An activist writing on behalf of two citizens' groups has asked the state attorney general's Civil Rights Bureau to monitor Tuesday's school board election in Hempstead.
The request by The Corridor Counts and New York Communities for Change was made in a letter dated May 12 and signed by Tammi Mitchell, a resident who is a member of both groups.
Frederick K. Brewington, a lawyer representing the grassroots groups, said Friday that no response has been received.See alsoRead the auditMore coverageOpinion and analysis: Hempstead School DistrictDataLI graduation rates
The attorney general's office has no comment, a spokeswoman said. Six monitors from that office oversaw the October special election in the district at the request of then-State Education Commissioner John B. King Jr.
The Corridor Counts is based in Hempstead, and New York Communities for Change has chapters on Long Island and in New York City.
Mitchell's letter said monitoring is "absolutely essential" to ensuring voters' interests. Of particular concern is the "barrage of disparaging prejudicial remarks aimed at trustee Maribel Toure, who is running for re-election," it said.
Lucas Sanchez, director of the Nassau County office of New York Communities for Change, said the upcoming election is critical. "We are on the verge of having a board that is functional and whose only interest is the children," he said.
But change can't take place without proper oversight, he said. The board last month asked Toure, who was born in Mexico and just elected to the board in an October special election, to prove her citizenship after her status was called into question by members of the community.
"This is further proof that they will purposefully attempt anything and everything to steal the election from trustee Toure yet again," the letter stated.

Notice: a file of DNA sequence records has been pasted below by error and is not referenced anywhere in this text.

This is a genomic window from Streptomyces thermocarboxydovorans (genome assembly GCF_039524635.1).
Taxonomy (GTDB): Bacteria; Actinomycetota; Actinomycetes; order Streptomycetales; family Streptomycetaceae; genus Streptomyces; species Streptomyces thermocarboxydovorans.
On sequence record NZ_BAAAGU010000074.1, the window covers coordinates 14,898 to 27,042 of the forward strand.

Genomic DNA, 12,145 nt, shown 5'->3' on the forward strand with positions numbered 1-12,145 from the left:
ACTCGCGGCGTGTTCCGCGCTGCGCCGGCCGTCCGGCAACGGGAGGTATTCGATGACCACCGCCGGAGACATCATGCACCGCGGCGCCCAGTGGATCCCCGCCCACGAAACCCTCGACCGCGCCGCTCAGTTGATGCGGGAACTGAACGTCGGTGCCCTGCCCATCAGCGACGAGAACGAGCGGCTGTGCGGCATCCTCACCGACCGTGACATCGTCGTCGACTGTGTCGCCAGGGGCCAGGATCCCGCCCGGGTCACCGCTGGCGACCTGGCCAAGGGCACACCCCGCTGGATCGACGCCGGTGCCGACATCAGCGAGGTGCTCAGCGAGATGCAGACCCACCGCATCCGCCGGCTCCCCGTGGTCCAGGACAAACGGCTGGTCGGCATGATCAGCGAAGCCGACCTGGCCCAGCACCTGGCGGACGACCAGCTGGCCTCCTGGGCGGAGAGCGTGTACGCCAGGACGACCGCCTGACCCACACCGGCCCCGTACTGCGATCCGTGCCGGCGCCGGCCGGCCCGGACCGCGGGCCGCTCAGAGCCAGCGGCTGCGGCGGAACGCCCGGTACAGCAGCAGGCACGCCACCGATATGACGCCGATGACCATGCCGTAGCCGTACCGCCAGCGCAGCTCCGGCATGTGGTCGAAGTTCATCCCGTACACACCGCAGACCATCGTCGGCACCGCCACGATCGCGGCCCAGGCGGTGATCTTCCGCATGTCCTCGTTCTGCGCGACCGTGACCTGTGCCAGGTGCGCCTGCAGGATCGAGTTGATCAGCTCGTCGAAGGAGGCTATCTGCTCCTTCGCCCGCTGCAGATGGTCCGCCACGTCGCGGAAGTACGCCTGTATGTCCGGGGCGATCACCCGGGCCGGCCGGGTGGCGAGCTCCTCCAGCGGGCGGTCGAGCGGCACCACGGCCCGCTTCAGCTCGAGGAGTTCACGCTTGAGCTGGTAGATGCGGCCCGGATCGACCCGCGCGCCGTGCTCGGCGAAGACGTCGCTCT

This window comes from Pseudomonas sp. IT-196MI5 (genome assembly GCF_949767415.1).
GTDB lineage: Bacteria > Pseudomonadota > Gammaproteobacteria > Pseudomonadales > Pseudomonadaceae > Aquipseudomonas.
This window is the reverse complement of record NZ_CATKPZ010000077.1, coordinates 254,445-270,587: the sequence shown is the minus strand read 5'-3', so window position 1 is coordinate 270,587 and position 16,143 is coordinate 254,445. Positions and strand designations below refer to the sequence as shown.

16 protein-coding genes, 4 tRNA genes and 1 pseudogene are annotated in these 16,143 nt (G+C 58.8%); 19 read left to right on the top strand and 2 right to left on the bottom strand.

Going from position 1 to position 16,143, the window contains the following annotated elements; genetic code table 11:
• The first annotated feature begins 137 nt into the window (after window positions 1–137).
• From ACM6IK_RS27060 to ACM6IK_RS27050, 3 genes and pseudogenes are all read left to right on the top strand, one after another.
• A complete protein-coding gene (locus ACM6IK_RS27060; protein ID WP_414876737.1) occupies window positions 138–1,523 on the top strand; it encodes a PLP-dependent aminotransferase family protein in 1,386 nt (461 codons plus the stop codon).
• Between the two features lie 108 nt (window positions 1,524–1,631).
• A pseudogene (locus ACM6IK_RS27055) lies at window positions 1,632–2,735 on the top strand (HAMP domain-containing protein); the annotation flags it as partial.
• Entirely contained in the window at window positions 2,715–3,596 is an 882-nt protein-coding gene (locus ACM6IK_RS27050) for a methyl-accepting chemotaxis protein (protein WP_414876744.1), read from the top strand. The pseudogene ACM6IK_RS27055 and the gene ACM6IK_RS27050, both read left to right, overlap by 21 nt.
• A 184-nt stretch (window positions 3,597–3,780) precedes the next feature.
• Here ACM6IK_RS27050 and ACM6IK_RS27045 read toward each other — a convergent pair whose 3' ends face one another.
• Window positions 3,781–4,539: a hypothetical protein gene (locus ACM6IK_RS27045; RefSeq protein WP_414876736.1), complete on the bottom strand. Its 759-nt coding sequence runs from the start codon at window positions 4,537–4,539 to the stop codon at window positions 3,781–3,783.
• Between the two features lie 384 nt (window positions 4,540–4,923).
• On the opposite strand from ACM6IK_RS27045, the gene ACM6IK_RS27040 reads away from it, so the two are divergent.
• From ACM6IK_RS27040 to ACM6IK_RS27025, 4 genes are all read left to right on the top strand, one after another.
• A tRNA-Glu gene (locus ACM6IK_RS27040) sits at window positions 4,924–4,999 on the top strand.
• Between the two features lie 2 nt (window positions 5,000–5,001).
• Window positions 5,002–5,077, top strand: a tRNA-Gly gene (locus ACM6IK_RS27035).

Board president Lamont Johnson said he would welcome monitors but doesn't think they are needed. "The district has followed the guidance of the attorney general and has put the necessary procedures in place to ensure a clean election," he said.
Toure ran against longtime board president Betty Cross for one of two open seats last May. Cross came in third on election night, but when dozens of contested absentee ballots were counted at a hastily called meeting the next day, she was found to have won by six votes and was quickly sworn in.
Toure complained to the state, alleging voter fraud. After considering the matter, King took Cross off the board and ordered that a special election be held.
Toure faced off against Cross on Oct. 28 in a heavily monitored election and won by a margin of nearly 2 to 1.
Mitchell said that just because one election was monitored does not mean all future elections will be run lawfully. "We need monitors for a couple of years until we can put in place procedures that will prevent this from ever happening again," she said.
Two at-large seats are up for election Tuesday, each carrying a three-year term. Toure and Gwendolyn Jackson are running as a team. Other candidates are incumbent Shelley Brazley and David B. Gates, Caprice Rines, Jeffrey Spencer and Hans Thevenot.